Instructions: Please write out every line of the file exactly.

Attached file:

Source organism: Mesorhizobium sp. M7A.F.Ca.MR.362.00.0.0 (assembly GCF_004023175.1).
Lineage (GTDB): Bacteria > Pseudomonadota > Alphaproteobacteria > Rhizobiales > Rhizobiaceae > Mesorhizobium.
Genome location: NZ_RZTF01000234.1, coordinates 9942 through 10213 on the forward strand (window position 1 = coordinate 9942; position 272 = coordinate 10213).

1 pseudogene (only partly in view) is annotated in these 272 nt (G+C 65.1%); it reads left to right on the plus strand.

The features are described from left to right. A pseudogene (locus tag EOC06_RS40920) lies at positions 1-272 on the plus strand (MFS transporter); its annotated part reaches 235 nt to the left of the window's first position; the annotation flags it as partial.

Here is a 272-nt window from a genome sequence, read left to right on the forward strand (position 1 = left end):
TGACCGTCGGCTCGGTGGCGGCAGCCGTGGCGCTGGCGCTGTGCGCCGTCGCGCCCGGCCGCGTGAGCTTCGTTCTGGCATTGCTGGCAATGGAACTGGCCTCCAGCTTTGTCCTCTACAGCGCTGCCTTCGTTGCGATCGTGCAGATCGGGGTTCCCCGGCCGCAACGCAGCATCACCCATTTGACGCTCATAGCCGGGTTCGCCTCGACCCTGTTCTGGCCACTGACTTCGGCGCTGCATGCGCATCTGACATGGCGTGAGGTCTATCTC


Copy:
Source organism: Mesorhizobium sp. M7A.F.Ca.MR.362.00.0.0 (assembly GCF_004023175.1).
Lineage (GTDB): Bacteria > Pseudomonadota > Alphaproteobacteria > Rhizobiales > Rhizobiaceae > Mesorhizobium.
Genome location: NZ_RZTF01000234.1, coordinates 9942 through 10213 on the forward strand (window position 1 = coordinate 9942; position 272 = coordinate 10213).

1 pseudogene (only partly in view) is annotated in these 272 nt (G+C 65.1%); it reads left to right on the plus strand.

The features are described from left to right. A pseudogene (locus tag EOC06_RS40920) lies at positions 1-272 on the plus strand (MFS transporter); its annotated part reaches 235 nt to the left of the window's first position; the annotation flags it as partial.

Here is a 272-nt window from a genome sequence, read left to right on the forward strand (position 1 = left end):
TGACCGTCGGCTCGGTGGCGGCAGCCGTGGCGCTGGCGCTGTGCGCCGTCGCGCCCGGCCGCGTGAGCTTCGTTCTGGCATTGCTGGCAATGGAACTGGCCTCCAGCTTTGTCCTCTACAGCGCTGCCTTCGTTGCGATCGTGCAGATCGGGGTTCCCCGGCCGCAACGCAGCATCACCCATTTGACGCTCATAGCCGGGTTCGCCTCGACCCTGTTCTGGCCACTGACTTCGGCGCTGCATGCGCATCTGACATGGCGTGAGGTCTATCTC